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sarahf1984

Sarah's Library

I read pretty much anything, from fantasy (City of Stairs by Robert Jackson Bennett) to romance (Bared to You by Sylvia Day) to classics (Heart of Darkness by Joseph Conrad).  The only genres I don't read are self-help and comic books/graphic novels.

Currently reading

The Last Honeytrap
Louise Lee
Progress: 100/346 pages
Complete Works of William Shakespeare
William Shakespeare

Ready Player One by Ernest Cline

Ready Player One - Ernest Cline

19/1 - FANTASTIC!!  Best book I've read in at least 20 books' time.  Reading Ready Player One shows me exactly why I should never attempt writing a book - the work Cline put into the world building of not only the dystopian future, but even more so, the world of the OASIS.  The time Cline must have spent researching every aspect of the book; every book, movie, piece of music, tv show and especially ALL the games of the era, is amazing and daunting for anyone out there, like me, who thinks they might have a story in them.

 

 

While I wouldn't consider myself a gamer, I am a child of the 80s, but born in the 80s rather than grew up in the 80s, so I missed out on experiencing the 80s firsthand.  I was there (for 5.25 years), but was too young for most of the experiences that would be considered a classic 80s experience, most of which Cline has referenced in his book.  Fortunately, my dad is pretty tech savvy, so we've always had a computer (for as long as I can remember, anyway) and he recorded all his favourite movies off the tv, giving me the chance to grow up watching them, as if I was a child of the 80s, even though I was watching them in the 90s.  My earliest movie memory is of watching Star Wars, Indiana Jones, Back to the Future or Mad Max with the ads of the time (dad hadn't gotten the hang of pausing the recording at the beginning of an ad break and then restarting it just as the break was ending in order to 'tape out the ads', so a lot of the movies he taped when I was a young child, or even before I was born, included some very interesting/corny ads).  I still love those movies and I love that Ready Player One gave me the chance to feel some nostalgia over the good ol' days of VCRs and slightly snowy movies taped off the tv, with ads included.  I can still watch those same movies today (as soon as it became clear what the future of VCRs was going to be, I went out and found DVDs to replace all my tapes), but I'll never see those old timey car/beer/Home and Away ads again and although they were just ads, thinking about them reminds me of when I first watched the movies all those years back and how they made me feel.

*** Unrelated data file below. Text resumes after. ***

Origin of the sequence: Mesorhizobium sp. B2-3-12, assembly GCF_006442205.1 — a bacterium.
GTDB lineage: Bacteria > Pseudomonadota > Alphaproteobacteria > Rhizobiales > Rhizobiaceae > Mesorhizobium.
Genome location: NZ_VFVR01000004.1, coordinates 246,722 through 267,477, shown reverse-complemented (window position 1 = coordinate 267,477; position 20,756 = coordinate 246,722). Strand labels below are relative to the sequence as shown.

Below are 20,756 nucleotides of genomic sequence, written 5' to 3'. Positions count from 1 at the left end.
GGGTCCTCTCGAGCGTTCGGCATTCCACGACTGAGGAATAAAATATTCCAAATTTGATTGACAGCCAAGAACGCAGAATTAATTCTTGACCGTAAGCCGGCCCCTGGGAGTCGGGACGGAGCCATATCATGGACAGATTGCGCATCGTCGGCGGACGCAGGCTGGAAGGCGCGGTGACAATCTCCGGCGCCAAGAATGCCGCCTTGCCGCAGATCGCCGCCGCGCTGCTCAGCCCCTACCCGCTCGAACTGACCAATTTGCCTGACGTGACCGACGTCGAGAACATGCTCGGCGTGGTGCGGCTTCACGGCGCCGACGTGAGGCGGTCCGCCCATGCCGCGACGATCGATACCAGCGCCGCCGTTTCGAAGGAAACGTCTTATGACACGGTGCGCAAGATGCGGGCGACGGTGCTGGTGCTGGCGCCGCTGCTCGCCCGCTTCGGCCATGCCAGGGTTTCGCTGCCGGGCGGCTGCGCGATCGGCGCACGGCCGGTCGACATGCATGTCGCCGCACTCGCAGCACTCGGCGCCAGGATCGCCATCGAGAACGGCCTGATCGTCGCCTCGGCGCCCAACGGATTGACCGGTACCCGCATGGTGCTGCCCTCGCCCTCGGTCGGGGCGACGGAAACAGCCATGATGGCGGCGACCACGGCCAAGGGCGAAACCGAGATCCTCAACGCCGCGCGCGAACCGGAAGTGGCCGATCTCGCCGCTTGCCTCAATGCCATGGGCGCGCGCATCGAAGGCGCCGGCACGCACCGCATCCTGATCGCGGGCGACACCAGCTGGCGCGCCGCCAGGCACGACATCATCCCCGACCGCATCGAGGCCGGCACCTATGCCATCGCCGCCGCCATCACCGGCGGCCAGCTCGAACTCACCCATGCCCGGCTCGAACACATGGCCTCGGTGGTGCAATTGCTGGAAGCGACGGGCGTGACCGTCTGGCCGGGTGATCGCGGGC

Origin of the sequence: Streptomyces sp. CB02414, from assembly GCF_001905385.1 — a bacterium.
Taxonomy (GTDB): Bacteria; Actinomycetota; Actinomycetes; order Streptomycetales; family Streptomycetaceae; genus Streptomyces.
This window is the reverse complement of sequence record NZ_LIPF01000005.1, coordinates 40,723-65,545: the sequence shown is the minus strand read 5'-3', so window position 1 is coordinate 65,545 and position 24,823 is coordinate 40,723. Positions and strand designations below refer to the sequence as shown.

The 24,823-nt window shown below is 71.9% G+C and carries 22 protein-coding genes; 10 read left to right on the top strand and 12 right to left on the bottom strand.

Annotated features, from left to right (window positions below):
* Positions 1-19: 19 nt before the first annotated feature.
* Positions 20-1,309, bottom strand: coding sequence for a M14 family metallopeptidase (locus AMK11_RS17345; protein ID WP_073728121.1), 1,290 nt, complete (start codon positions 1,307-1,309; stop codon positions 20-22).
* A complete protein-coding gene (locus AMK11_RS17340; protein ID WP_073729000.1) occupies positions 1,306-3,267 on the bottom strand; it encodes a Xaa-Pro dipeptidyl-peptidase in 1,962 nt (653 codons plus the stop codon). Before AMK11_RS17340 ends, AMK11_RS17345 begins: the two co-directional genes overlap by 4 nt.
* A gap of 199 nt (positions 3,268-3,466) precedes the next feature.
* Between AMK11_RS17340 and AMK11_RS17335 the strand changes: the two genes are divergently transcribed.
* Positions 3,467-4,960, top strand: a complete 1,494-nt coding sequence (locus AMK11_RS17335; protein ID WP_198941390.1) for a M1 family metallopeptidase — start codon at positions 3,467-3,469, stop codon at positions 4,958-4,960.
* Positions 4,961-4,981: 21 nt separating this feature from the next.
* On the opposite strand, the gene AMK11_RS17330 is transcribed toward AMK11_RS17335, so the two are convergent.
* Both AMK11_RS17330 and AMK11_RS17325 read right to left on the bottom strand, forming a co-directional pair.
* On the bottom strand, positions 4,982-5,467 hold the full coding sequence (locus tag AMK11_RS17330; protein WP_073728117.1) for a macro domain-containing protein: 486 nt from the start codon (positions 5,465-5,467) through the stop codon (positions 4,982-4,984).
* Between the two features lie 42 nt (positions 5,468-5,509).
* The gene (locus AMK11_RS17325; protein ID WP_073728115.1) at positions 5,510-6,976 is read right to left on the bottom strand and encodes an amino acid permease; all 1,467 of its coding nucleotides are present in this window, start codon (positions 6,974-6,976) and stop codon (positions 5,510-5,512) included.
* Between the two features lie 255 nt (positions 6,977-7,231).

While my dad unconsciously instilled a love of 80s tv and movies and a few specific examples of music (mostly rock - Bon Jovi, the Boss, etc - definitely no Pseudo Echo or any of their synthesising buddies), and he was good with computers he never understood the lure of gaming consoles.  We had one of the original Nintendos with some kind of bulk game pack with over 300 games, my favourites were BurgerTime, Clu Clu Land, Excitebike, Tennis, Baseball, Hogan's Alley, Lode Runner and Mario Bros.  I do remember dad spending hours mapping out the correct way through the Colossal Cave, but that was on one of our earliest IBMs (we're not a Mac family), unfortunately our version had a bug that allowed you to get to a certain point and then you could go no further, no matter which direction you attempted to go, so I never got to see how it all ended.

 

MY GOD!!  I've just realised that I've been waffling on and on about my own 80s experience for two paragraphs, or about an hours' writing time.  Please excuse my slight sidetrackedness, I'll get back to discussing the books' merits now (well, actually later as it's now after midnight and I was going to start a new book).  To be continued (even though I've already finished the book)....

 

20/1 - If Cline can't make a living as an author he should get together with some game designers and create the OASIS.  I'd play, although I hope I wouldn't become quite as addicted as Wade did.  The world Cline created, the destroyed world of 2044, is a grim reminder of the crap we're doing to this planet and how not-impossible that future really is.  How close I could be to spending my dotage in a human sardine can, stacked like a supermarket shelf with the only entertainment coming from my online life.  That's a depressing thought and it's enough to make me want to go out and save the world from ending up like that.